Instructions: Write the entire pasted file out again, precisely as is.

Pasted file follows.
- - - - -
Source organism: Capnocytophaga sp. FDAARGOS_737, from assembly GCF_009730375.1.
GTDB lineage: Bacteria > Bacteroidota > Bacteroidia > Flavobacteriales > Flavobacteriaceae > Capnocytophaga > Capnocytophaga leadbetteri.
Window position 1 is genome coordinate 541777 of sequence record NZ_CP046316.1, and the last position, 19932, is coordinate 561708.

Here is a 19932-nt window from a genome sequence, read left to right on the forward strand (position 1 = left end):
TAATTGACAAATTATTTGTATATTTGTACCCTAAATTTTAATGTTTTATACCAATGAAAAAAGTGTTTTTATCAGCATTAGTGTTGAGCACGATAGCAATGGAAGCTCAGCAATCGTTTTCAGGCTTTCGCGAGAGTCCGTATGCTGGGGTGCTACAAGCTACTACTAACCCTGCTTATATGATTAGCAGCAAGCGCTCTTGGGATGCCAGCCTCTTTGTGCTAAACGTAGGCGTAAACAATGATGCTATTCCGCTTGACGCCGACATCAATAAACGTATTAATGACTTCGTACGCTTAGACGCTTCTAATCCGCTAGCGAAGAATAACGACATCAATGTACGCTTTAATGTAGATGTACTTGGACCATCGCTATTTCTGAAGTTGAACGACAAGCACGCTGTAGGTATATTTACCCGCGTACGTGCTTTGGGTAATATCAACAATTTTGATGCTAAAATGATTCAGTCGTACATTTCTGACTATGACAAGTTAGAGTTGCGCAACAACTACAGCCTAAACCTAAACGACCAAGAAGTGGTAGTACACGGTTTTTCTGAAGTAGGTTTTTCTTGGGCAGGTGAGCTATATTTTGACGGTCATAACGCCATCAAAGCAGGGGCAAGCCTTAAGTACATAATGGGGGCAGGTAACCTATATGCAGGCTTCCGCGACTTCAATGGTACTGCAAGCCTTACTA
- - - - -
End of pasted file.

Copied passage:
Source organism: Capnocytophaga sp. FDAARGOS_737, from assembly GCF_009730375.1.
GTDB lineage: Bacteria > Bacteroidota > Bacteroidia > Flavobacteriales > Flavobacteriaceae > Capnocytophaga > Capnocytophaga leadbetteri.
Window position 1 is genome coordinate 541777 of sequence record NZ_CP046316.1, and the last position, 19932, is coordinate 561708.

Here is a 19932-nt window from a genome sequence, read left to right on the forward strand (position 1 = left end):
TAATTGACAAATTATTTGTATATTTGTACCCTAAATTTTAATGTTTTATACCAATGAAAAAAGTGTTTTTATCAGCATTAGTGTTGAGCACGATAGCAATGGAAGCTCAGCAATCGTTTTCAGGCTTTCGCGAGAGTCCGTATGCTGGGGTGCTACAAGCTACTACTAACCCTGCTTATATGATTAGCAGCAAGCGCTCTTGGGATGCCAGCCTCTTTGTGCTAAACGTAGGCGTAAACAATGATGCTATTCCGCTTGACGCCGACATCAATAAACGTATTAATGACTTCGTACGCTTAGACGCTTCTAATCCGCTAGCGAAGAATAACGACATCAATGTACGCTTTAATGTAGATGTACTTGGACCATCGCTATTTCTGAAGTTGAACGACAAGCACGCTGTAGGTATATTTACCCGCGTACGTGCTTTGGGTAATATCAACAATTTTGATGCTAAAATGATTCAGTCGTACATTTCTGACTATGACAAGTTAGAGTTGCGCAACAACTACAGCCTAAACCTAAACGACCAAGAAGTGGTAGTACACGGTTTTTCTGAAGTAGGTTTTTCTTGGGCAGGTGAGCTATATTTTGACGGTCATAACGCCATCAAAGCAGGGGCAAGCCTTAAGTACATAATGGGGGCAGGTAACCTATATGCAGGCTTCCGCGACTTCAATGGTACTGCAAGCCTTACTA